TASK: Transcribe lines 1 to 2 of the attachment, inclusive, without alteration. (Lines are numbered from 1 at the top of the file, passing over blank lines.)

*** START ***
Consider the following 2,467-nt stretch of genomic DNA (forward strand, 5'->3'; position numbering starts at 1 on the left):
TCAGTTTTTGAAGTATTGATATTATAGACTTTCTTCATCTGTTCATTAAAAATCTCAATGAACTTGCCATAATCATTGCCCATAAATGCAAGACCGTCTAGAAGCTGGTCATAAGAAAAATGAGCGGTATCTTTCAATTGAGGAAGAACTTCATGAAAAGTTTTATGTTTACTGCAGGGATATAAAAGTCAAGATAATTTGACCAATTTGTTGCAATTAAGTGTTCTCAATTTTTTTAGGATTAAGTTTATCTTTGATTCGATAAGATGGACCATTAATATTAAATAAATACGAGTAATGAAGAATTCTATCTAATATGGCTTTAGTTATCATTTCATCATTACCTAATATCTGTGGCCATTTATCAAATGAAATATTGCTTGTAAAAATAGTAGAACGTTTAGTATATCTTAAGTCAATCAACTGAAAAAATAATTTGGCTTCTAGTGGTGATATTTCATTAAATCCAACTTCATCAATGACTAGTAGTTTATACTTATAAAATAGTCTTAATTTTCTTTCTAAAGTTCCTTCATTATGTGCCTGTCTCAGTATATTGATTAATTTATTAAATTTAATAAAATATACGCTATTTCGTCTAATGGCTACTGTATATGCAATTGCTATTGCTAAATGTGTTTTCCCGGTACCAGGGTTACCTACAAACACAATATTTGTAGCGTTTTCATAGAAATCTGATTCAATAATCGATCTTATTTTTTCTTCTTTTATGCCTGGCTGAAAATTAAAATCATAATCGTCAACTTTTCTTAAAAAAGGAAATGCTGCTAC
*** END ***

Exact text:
Consider the following 2,467-nt stretch of genomic DNA (forward strand, 5'->3'; position numbering starts at 1 on the left):
TCAGTTTTTGAAGTATTGATATTATAGACTTTCTTCATCTGTTCATTAAAAATCTCAATGAACTTGCCATAATCATTGCCCATAAATGCAAGACCGTCTAGAAGCTGGTCATAAGAAAAATGAGCGGTATCTTTCAATTGAGGAAGAACTTCATGAAAAGTTTTATGTTTACTGCAGGGATATAAAAGTCAAGATAATTTGACCAATTTGTTGCAATTAAGTGTTCTCAATTTTTTTAGGATTAAGTTTATCTTTGATTCGATAAGATGGACCATTAATATTAAATAAATACGAGTAATGAAGAATTCTATCTAATATGGCTTTAGTTATCATTTCATCATTACCTAATATCTGTGGCCATTTATCAAATGAAATATTGCTTGTAAAAATAGTAGAACGTTTAGTATATCTTAAGTCAATCAACTGAAAAAATAATTTGGCTTCTAGTGGTGATATTTCATTAAATCCAACTTCATCAATGACTAGTAGTTTATACTTATAAAATAGTCTTAATTTTCTTTCTAAAGTTCCTTCATTATGTGCCTGTCTCAGTATATTGATTAATTTATTAAATTTAATAAAATATACGCTATTTCGTCTAATGGCTACTGTATATGCAATTGCTATTGCTAAATGTGTTTTCCCGGTACCAGGGTTACCTACAAACACAATATTTGTAGCGTTTTCATAGAAATCTGATTCAATAATCGATCTTATTTTTTCTTCTTTTATGCCTGGCTGAAAATTAAAATCATAATCGTCAACTTTTCTTAAAAAAGGAAATGCTGCTAC